Road cuts 'will cost taxpayer more'
The decision to cut the road maintenance budget will cost the taxpayer more in the long term, a committee of MPs has found.
Motorists will also have to pay more to fix their cars because essential repairs are not being carried out on the country's roads, the Public Accounts Committee said.
It also criticised the Department for Transport's claims that Network Rail was a private company, when it hands it £3 billion a year in taxpayer grants. Network Rail needs to be more transparent and accountable to the taxpayer, the committee said.
Margaret Hodge, the committee's chairman, said there were still many "unanswered" questions about the DfT's budget cuts. She said: "The department doesn't fully understand what impact its cuts to road maintenance will have on the state of the UK's roads.
"My committee is concerned that short-term budget cutting could prove counter-productive, costing more in the long term as a result of increased vehicle damage and the higher cost of repairing the more severe road damage.
"Another area which concerns us is rail spending. Rail budgets aren't being reduced as much as other areas, yet passengers still face high fares. The department needs to understand why the cost of rail travel is so high and understand better what scope there is for further efficiencies."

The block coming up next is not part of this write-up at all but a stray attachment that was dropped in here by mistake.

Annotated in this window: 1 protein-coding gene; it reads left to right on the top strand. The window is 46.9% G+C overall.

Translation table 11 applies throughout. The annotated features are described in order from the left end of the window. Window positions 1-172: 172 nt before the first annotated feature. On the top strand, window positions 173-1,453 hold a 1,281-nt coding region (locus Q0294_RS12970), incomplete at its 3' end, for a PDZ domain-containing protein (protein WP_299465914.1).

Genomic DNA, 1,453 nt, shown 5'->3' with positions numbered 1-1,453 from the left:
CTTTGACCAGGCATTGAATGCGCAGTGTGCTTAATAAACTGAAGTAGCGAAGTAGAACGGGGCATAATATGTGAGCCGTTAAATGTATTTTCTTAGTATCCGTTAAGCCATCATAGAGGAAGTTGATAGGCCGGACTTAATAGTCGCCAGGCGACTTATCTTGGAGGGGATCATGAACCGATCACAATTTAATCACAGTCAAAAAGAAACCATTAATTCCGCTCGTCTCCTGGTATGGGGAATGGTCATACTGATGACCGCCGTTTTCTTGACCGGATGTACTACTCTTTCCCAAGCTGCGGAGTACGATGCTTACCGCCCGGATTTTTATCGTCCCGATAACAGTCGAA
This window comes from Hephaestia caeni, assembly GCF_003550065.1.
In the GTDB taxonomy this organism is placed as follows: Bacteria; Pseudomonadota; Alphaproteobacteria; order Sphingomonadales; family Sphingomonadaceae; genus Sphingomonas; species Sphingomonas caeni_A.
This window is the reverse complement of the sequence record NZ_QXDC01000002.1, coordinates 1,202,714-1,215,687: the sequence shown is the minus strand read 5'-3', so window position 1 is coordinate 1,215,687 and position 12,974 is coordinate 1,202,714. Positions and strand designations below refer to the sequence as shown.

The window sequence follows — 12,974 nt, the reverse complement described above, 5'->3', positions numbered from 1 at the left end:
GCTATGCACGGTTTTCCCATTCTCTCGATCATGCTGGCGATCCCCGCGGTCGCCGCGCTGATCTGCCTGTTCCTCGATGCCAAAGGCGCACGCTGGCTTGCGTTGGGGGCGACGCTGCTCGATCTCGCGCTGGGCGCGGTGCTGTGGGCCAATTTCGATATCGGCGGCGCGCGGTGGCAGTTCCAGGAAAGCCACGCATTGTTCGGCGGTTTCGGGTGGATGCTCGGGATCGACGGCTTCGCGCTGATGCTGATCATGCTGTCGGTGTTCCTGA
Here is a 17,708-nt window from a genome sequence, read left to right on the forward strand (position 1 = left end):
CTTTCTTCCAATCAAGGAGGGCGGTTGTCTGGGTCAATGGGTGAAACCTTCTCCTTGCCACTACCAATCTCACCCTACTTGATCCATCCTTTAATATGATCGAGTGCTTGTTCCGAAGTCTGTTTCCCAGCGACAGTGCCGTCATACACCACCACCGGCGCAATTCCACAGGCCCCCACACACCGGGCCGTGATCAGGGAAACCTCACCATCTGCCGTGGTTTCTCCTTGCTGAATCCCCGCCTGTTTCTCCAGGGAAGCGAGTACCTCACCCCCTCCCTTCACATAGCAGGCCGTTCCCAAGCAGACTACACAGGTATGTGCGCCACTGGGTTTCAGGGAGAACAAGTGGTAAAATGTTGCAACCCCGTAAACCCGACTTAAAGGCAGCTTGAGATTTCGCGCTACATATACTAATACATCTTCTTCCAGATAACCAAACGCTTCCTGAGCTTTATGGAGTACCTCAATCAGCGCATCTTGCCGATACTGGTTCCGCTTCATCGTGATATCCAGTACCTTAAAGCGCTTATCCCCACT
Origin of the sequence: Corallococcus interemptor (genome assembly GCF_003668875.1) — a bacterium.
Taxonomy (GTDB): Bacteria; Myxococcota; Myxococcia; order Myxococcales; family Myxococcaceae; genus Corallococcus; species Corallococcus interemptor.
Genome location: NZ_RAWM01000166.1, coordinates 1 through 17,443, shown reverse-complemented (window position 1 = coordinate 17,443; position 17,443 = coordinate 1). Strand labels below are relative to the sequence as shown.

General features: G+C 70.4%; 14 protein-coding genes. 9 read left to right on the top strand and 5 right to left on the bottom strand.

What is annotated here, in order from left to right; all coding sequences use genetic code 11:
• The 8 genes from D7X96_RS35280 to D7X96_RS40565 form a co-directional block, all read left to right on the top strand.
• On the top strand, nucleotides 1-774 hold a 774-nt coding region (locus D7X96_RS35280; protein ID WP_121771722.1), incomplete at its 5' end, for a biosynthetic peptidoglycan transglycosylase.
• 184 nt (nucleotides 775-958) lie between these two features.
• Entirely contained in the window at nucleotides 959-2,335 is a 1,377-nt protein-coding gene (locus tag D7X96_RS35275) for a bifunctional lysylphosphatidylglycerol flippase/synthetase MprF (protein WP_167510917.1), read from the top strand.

Ms Hodge added: "It is unacceptable that Network Rail is still not fully transparent or accountable to Parliament or the taxpayer. The department hands Network Rail over £3 billion each year and underwrites debt of over £25 billion, and yet maintains the fiction that this is a private sector company.
"The National Audit Office must be allowed full audit access as quickly as possible to this organisation which is essentially kept afloat through public funds."
AA president Edmund King said: "The AA has seen an increase in the number of call-outs due to tyres, suspension and steering problems which could all be linked to potholes. As drivers are paying billions of pounds in various motoring taxes, they expect to be able to drive on main roads bereft of potholes.
"The last thing we want is a vicious circle where the declining state of roads leads to more claims for compensation due to damage and injury, which in turn means less spending on roads."